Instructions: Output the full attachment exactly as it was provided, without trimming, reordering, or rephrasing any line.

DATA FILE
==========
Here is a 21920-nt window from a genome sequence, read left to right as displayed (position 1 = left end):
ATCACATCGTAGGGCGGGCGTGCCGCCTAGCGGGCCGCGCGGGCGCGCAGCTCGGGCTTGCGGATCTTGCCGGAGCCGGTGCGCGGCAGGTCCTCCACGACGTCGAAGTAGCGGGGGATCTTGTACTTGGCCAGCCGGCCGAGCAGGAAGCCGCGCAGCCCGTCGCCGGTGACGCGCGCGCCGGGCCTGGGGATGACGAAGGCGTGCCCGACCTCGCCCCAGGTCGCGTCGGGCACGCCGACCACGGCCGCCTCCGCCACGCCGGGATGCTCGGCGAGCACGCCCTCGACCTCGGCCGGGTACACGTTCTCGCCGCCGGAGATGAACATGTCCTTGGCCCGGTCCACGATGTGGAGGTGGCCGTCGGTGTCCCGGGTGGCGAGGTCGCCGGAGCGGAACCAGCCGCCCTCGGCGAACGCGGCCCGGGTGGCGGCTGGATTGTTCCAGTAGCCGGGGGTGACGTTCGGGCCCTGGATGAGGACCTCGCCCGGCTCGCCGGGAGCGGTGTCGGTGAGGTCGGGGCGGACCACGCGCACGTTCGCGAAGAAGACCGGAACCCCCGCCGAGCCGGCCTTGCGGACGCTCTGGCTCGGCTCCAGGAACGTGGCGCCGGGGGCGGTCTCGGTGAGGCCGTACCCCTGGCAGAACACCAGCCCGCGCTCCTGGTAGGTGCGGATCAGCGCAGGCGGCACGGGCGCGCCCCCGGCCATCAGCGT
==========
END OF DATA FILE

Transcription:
Here is a 21920-nt window from a genome sequence, read left to right as displayed (position 1 = left end):
ATCACATCGTAGGGCGGGCGTGCCGCCTAGCGGGCCGCGCGGGCGCGCAGCTCGGGCTTGCGGATCTTGCCGGAGCCGGTGCGCGGCAGGTCCTCCACGACGTCGAAGTAGCGGGGGATCTTGTACTTGGCCAGCCGGCCGAGCAGGAAGCCGCGCAGCCCGTCGCCGGTGACGCGCGCGCCGGGCCTGGGGATGACGAAGGCGTGCCCGACCTCGCCCCAGGTCGCGTCGGGCACGCCGACCACGGCCGCCTCCGCCACGCCGGGATGCTCGGCGAGCACGCCCTCGACCTCGGCCGGGTACACGTTCTCGCCGCCGGAGATGAACATGTCCTTGGCCCGGTCCACGATGTGGAGGTGGCCGTCGGTGTCCCGGGTGGCGAGGTCGCCGGAGCGGAACCAGCCGCCCTCGGCGAACGCGGCCCGGGTGGCGGCTGGATTGTTCCAGTAGCCGGGGGTGACGTTCGGGCCCTGGATGAGGACCTCGCCCGGCTCGCCGGGAGCGGTGTCGGTGAGGTCGGGGCGGACCACGCGCACGTTCGCGAAGAAGACCGGAACCCCCGCCGAGCCGGCCTTGCGGACGCTCTGGCTCGGCTCCAGGAACGTGGCGCCGGGGGCGGTCTCGGTGAGGCCGTACCCCTGGCAGAACACCAGCCCGCGCTCCTGGTAGGTGCGGATCAGCGCAGGCGGCACGGGCGCGCCCCCGGCCATCAGCGT